With year-end in sight and the holiday season soon upon us, we are reminded of the value of giving. In Minnesota, we have an entire holiday devoted to supporting the causes that mean the most to us: Give to the Max Day, which has become Minnesota’s annual giving holiday.
This year will mark the twelfth annual Give to the Max Day, which is set to take place Thursday, November 19th. Since its start in 2009, more than 600,000 individuals have made gifts to make a difference for causes in their communities. Through this, Give to the Max Day has helped to generate more than $250 million for over 12,000 nonprofits in its first 11 years.
According to the American Endowment Foundation, the shifting philanthropic climate and new tax laws have significantly decreased the number of smaller donors who itemize charitable contributions, which can make concentrated days like this even more impactful for the charities participating in Give to the Max Day. Smaller donations made to nonprofits whose causes are important to you may have eligible matching funds available so your donation could go even further.
The CARES Act, which was passed earlier this year in response to the coronavirus pandemic, included a provision allowing people to deduct $300 for charitable contributions. Deductions under the CARES Act must be made in cash (cannot be a gift of appreciated stock) and given to a 501(c)(3) charitable organization. Contributions to a donor advised fund would not count towards this deduction. In 2020, if you donate up to $300 in cash to a qualified organization, your adjusted gross income will be reduced by up to $300 as an above-the-line deduction. The deduction amount is the same for single filers and married filing joint.
As you consider whether to participate this year, and which organizations to support, we have put together eight topics to consider:
- How do your potential Give to the Max contributions fit into your broader charitable giving strategy? What is most important to you? Is it important for you to give back during your lifetime, or are you focusing more on leaving a legacy after your death?
- Who else is involved in making decisions about your charitable giving with you? Is this a value you share with friends and family?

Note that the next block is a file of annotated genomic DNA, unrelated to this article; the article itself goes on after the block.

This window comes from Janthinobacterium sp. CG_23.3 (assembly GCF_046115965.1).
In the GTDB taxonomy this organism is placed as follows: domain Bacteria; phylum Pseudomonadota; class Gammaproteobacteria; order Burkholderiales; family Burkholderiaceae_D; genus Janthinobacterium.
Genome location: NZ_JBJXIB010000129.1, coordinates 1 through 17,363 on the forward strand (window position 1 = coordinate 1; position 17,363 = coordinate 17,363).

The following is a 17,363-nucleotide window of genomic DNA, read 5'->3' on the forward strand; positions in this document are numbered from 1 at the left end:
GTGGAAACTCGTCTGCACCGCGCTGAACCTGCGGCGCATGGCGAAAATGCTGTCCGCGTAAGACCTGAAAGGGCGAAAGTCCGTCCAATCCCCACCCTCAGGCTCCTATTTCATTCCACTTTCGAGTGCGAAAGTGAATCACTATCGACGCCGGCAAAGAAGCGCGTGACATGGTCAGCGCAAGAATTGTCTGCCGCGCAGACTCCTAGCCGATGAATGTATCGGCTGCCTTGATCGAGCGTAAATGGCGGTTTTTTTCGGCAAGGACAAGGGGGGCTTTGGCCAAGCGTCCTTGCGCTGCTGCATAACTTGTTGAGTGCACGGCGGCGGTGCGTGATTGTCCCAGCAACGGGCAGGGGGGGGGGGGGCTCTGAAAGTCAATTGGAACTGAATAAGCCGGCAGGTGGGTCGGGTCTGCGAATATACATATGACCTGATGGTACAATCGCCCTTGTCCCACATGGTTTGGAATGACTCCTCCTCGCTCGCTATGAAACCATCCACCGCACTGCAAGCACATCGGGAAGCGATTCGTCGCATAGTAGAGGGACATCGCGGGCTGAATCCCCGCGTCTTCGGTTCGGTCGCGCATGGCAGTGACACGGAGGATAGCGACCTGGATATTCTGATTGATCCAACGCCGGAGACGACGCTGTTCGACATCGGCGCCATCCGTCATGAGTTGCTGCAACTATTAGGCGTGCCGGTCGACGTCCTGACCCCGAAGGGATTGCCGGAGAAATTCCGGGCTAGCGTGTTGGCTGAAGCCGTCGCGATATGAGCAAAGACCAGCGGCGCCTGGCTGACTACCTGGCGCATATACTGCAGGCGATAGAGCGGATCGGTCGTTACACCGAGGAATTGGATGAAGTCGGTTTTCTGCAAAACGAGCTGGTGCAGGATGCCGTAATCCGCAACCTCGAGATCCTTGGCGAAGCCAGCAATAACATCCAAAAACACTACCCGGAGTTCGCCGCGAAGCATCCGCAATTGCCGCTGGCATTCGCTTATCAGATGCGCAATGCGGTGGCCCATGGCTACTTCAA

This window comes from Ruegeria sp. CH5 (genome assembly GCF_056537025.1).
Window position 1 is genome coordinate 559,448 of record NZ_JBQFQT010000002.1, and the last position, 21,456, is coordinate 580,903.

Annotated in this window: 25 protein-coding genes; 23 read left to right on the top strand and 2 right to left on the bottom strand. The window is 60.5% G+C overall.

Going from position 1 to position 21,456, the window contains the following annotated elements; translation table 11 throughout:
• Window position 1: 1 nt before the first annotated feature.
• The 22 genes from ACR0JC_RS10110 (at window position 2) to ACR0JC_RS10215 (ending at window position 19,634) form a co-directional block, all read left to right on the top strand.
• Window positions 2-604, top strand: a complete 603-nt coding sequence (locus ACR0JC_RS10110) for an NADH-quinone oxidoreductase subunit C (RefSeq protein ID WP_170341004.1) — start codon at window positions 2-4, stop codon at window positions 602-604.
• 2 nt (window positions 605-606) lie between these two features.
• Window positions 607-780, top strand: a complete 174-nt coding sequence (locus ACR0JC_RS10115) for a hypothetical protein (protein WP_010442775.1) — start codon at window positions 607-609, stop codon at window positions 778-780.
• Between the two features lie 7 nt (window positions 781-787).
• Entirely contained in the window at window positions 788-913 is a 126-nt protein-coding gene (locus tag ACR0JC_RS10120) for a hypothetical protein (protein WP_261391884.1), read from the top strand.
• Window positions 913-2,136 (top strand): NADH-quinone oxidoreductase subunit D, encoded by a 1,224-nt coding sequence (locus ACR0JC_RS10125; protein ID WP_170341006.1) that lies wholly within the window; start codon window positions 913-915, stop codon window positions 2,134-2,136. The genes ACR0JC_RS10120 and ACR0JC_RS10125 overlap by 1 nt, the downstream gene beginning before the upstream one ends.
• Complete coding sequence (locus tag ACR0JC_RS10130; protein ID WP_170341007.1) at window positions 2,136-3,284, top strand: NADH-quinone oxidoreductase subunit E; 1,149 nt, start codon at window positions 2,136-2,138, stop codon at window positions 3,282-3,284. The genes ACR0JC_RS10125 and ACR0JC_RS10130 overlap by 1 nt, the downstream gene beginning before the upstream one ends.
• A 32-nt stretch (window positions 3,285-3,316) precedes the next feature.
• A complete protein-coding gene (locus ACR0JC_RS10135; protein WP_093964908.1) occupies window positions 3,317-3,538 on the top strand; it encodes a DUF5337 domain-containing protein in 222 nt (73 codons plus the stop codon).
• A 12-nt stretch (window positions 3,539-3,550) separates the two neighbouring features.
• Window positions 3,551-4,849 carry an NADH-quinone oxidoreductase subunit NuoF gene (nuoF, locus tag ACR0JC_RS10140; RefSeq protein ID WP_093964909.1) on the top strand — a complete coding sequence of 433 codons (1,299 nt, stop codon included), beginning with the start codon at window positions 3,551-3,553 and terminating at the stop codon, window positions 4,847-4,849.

- How do you decide which charities to support? Are you personally involved with any organizations as a volunteer, donor, or board member? Are family members or friends involved in organizations you would like to support?
- Do you want to set and stick to a giving budget on Give to the Max Day, or be more flexible?
- Are you looking to give to many charities, or just a few?
- Would you like to make a one-time or a recurring gift?
- Do you prefer to give publicly or anonymously?
- What are the tax benefits of your gift? How can you donate most effectively and efficiently?
While Give to the Max Day can be a rewarding way to contribute to your favorite charities, it’s important to keep in mind your overall charitable giving strategy and develop a plan to make sure you’re maximizing your support for the organizations that mean the most to you. To discuss Give to the Max Day or your charitable giving strategy, please reach out to your JNBA Team.
Please note JNBA is not an accountant and no portion of the above should be construed as accounting advice. All accounting issues should be addressed with an accounting professional of your choosing.
Due to various factors, including changing market conditions and/or applicable laws, the content may no longer be reflective of current opinions or positions. Moreover, you should not assume that any discussion or information contained in this blog serves as the receipt of, or as a substitute for, personalized investment advice from JNBA Financial Advisors, Inc.
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